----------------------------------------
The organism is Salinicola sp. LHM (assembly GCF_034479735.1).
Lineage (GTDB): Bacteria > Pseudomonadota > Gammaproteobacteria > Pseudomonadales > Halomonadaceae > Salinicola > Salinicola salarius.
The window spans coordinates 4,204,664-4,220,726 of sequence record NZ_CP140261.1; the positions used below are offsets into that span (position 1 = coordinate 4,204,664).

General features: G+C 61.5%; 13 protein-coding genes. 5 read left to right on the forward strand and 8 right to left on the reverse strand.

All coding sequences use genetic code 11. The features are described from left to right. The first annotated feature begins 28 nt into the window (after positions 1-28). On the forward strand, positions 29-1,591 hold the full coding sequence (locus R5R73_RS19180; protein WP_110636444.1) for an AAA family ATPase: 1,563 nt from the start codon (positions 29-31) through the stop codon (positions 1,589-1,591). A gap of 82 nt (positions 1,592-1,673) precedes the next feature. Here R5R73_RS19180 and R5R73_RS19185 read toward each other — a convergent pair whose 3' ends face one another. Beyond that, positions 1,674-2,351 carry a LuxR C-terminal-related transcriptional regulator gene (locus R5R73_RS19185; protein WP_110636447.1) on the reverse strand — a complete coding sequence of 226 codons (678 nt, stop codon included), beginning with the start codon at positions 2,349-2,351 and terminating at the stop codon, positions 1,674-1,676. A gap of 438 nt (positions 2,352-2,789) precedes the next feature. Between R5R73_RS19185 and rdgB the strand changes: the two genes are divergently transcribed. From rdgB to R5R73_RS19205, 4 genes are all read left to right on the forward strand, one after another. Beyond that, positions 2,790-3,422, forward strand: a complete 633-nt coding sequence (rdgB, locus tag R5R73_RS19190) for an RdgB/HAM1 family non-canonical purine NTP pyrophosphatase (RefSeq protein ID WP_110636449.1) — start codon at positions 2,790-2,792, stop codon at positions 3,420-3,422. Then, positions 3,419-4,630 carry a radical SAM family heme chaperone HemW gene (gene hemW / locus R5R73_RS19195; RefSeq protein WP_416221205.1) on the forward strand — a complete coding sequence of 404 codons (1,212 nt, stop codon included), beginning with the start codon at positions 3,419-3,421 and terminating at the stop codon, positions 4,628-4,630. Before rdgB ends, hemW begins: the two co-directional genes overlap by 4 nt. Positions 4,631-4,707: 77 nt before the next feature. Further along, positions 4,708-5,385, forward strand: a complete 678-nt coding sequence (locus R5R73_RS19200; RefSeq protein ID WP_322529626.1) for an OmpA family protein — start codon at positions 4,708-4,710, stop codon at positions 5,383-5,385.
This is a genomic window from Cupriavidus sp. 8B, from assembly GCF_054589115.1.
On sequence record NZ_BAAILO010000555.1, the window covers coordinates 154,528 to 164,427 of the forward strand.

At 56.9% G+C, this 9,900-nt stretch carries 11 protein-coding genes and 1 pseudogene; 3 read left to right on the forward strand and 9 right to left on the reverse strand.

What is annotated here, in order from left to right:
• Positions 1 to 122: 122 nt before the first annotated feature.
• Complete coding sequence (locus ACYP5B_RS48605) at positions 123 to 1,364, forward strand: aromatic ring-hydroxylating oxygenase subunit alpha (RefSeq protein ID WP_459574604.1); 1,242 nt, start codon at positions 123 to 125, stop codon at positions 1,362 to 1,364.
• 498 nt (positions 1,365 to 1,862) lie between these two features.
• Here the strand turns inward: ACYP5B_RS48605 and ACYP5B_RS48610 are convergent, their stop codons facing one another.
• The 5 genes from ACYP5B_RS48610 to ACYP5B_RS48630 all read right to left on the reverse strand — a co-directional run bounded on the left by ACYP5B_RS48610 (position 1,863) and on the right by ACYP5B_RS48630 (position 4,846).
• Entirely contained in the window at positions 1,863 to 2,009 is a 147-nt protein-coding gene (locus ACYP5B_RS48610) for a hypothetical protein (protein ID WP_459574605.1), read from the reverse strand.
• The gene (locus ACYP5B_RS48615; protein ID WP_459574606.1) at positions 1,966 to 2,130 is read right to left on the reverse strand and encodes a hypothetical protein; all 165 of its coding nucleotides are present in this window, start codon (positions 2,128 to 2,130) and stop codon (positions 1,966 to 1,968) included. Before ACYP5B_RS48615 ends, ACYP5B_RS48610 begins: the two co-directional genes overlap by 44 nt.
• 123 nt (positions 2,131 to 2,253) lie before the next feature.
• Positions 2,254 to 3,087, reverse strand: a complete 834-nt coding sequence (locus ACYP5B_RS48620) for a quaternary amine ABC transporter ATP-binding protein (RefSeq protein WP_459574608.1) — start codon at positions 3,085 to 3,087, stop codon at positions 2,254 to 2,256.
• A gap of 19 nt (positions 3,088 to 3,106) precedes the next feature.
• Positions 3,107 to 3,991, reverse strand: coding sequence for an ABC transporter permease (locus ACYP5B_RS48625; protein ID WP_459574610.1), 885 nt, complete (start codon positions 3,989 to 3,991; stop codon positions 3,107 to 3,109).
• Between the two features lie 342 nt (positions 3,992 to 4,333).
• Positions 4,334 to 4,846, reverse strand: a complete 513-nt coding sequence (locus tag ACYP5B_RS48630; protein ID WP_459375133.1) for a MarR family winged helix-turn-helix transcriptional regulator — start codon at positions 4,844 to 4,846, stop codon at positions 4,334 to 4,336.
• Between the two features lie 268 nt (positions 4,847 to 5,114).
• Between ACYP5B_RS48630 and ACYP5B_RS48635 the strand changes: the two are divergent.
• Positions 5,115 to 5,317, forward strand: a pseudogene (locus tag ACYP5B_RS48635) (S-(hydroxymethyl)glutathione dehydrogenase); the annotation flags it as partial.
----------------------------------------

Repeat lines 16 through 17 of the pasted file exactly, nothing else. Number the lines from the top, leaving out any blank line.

• The gene (locus ACYP5B_RS48615; protein ID WP_459574606.1) at positions 1,966 to 2,130 is read right to left on the reverse strand and encodes a hypothetical protein; all 165 of its coding nucleotides are present in this window, start codon (positions 2,128 to 2,130) and stop codon (positions 1,966 to 1,968) included. Before ACYP5B_RS48615 ends, ACYP5B_RS48610 begins: the two co-directional genes overlap by 44 nt.
• 123 nt (positions 2,131 to 2,253) lie before the next feature.